No, TACO Week doesn’t mean we here at the museum will be making, serving, or eating tacos, although you can eat tacos that week if you desire. TACO Week is short for Take A Child Outdoors Week.
You should already be doing that, taking your kids out of doors, as often as you can. But, this is just a reminder, an excuse, in case it slipped your mind.
This year, TACO Week is from 24 thru 30 September. Though we’re closed Monday Sept. 24, there’ll be activities specific to TACO Week at various locations around the museum the rest of the week. Check the Events Calendar on the Museum’s main web page for details.
Yes, it may still be hot outside, but take it slow, don’t move so fast, and bring plenty of water with you. Besides, fall’s here. The temps may be a bit warmer than usual, but rest assured, it’ll eventually cool down. The heat and humidity’s days are numbered.
Want to see some of the things you may encounter on a TACO stroll here at the museum? Scroll down and feast your eyes.
That’s a green heron above and below. The bird chose a downed willow trunk on which to preen.
Frogs, like the bullfrog below, are food for birds like herons, although this frog’s size may be a challenge for a green heron.
Mistflower is a late season flower. It’s blooming now along the path to Catch the Wind. Its blue to lavender flower attracts butterflies for its nectar.
Partridge pea attracts sulphur butterflies as a host plant. The butterflies lay their eggs on the plant, the larvae consume the leaves and flowers, pupate, and start the cycle all over again. The butterflies have not done their part this year. I’ve yet to see a caterpillar. They’re late, if they appear at all.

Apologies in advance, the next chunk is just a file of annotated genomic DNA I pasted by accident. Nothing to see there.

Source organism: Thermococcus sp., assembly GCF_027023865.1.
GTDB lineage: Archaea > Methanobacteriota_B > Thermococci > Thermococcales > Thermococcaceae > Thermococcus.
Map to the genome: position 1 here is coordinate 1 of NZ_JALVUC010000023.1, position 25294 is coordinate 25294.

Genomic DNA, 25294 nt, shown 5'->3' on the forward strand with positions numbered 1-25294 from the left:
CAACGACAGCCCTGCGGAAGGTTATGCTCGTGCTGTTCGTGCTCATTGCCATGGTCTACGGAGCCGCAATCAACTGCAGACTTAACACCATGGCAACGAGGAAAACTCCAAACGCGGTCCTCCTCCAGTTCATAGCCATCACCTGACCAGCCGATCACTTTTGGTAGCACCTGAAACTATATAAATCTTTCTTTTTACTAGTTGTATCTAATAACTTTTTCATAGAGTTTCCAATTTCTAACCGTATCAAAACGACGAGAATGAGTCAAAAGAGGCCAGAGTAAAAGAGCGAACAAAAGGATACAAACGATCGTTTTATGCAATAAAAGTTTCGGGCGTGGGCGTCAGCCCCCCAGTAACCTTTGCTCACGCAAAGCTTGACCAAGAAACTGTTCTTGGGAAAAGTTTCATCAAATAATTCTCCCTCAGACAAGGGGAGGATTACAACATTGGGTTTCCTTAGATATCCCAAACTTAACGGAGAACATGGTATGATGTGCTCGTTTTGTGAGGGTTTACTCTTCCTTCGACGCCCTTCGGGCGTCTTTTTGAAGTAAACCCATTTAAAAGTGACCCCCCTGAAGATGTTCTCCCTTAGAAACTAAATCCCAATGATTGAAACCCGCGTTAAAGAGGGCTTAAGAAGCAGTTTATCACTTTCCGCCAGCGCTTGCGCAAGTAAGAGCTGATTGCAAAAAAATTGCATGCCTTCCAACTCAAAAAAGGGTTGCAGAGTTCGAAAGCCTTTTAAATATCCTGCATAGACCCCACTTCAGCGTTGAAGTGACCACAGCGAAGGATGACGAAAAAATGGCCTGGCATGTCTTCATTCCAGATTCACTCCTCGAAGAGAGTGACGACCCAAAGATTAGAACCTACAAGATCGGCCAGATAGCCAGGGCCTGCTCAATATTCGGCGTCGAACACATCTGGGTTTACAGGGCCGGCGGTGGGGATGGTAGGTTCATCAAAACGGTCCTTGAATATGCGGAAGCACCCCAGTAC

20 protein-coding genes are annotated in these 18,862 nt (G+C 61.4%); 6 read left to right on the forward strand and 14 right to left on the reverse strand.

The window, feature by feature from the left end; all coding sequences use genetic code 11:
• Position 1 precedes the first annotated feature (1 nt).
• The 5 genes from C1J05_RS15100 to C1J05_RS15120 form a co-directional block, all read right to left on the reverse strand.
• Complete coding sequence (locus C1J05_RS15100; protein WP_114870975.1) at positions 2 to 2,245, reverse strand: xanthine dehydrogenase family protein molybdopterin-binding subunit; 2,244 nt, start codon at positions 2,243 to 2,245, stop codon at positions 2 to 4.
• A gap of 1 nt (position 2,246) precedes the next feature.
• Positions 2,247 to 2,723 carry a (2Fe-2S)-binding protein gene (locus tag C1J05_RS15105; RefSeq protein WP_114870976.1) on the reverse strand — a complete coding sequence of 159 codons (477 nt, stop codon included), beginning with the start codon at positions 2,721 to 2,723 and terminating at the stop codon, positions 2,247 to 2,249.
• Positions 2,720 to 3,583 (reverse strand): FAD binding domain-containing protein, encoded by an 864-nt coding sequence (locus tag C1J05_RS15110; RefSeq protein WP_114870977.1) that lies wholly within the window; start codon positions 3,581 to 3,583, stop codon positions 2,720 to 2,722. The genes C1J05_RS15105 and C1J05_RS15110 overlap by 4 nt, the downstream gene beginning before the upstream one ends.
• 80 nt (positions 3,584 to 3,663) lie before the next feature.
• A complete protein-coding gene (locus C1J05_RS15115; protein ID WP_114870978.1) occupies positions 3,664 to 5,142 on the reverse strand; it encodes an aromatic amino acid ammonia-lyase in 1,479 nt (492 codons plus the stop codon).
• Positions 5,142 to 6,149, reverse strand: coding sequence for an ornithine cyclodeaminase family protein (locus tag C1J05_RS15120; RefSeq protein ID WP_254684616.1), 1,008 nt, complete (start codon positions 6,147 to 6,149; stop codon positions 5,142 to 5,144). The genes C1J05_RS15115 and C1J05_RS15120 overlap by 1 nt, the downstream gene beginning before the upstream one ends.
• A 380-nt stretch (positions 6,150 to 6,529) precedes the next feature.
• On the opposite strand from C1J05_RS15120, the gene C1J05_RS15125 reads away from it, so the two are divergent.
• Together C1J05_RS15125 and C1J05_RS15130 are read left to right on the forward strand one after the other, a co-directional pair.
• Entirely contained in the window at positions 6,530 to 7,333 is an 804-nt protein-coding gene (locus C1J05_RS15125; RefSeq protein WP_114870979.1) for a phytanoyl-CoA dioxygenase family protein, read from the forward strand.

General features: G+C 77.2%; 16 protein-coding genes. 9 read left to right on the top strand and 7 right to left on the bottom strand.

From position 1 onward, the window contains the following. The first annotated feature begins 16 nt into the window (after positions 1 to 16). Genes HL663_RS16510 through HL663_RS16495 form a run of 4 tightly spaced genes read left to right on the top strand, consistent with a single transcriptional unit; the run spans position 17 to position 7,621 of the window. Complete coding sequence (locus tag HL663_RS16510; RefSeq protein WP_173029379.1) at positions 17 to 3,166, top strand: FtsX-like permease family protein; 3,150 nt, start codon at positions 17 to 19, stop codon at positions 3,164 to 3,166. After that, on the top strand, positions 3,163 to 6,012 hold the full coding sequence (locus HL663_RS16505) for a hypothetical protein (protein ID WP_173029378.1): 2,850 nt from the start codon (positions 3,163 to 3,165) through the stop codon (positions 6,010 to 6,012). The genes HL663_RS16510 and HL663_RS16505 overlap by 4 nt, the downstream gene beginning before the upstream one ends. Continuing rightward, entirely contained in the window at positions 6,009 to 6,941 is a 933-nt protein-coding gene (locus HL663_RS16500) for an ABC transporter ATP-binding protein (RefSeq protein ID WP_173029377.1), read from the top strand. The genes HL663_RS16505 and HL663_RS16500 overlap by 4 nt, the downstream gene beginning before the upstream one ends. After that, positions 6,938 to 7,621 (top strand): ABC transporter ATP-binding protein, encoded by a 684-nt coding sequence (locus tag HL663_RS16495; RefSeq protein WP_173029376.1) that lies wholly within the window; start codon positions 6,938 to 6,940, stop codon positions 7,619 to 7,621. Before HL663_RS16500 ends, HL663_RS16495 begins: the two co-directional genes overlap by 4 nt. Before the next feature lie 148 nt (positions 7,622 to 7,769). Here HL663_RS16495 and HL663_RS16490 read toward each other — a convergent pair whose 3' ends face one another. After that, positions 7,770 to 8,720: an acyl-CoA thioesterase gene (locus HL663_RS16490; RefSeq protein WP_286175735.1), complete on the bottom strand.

Monarchs are on time and doing well.
While hiking up the 750’ boardwalk leading to and from Explore the Wild, I noticed a large green caterpillar likewise hiking the boards. It was a sweetbay silkmoth caterpillar. I picked up the caterpillar and moved it to the forest floor near the top of the boardwalk.
I spotted numerous wood scrapings on the pergola columns at the vending area in Catch the Wind. They were made by paper wasps. These wasps construct their hives of paper. The paper is home-made by gnawing off pieces of twigs, branches or lumber (the columns) and chewing it down into paper.
Finally, here’s a shot of a green plant hopper. I could be wrong but this one looks like Acanalonia conica.
Don’t feel bad if you don’t see everything that I’ve highlighted here. You probably won’t see the same things. Things change from day to day. Besides, I’m outside all day long from Tuesday thru Saturday. It’d be difficult for me to miss some of the things I’m lucky enough to witness, so don’t expect too much at first.
If you see nothing else, it’s worth a trip outside just to get a glimpse of the wetlands, or the bears, the wolves, the lemurs…you get the idea, just get out there.
There’s plenty to see outdoors, but you have to be out there to see it. And Take a Child Outdoors with you.
As I already mentioned, I’m outside Tuesday thru Saturday. If you need help finding something, want to know what I’ve been seeing, or have any questions about something you’ve seen, let me know, I should have an answer for you. That’s why I’m out there in the first place!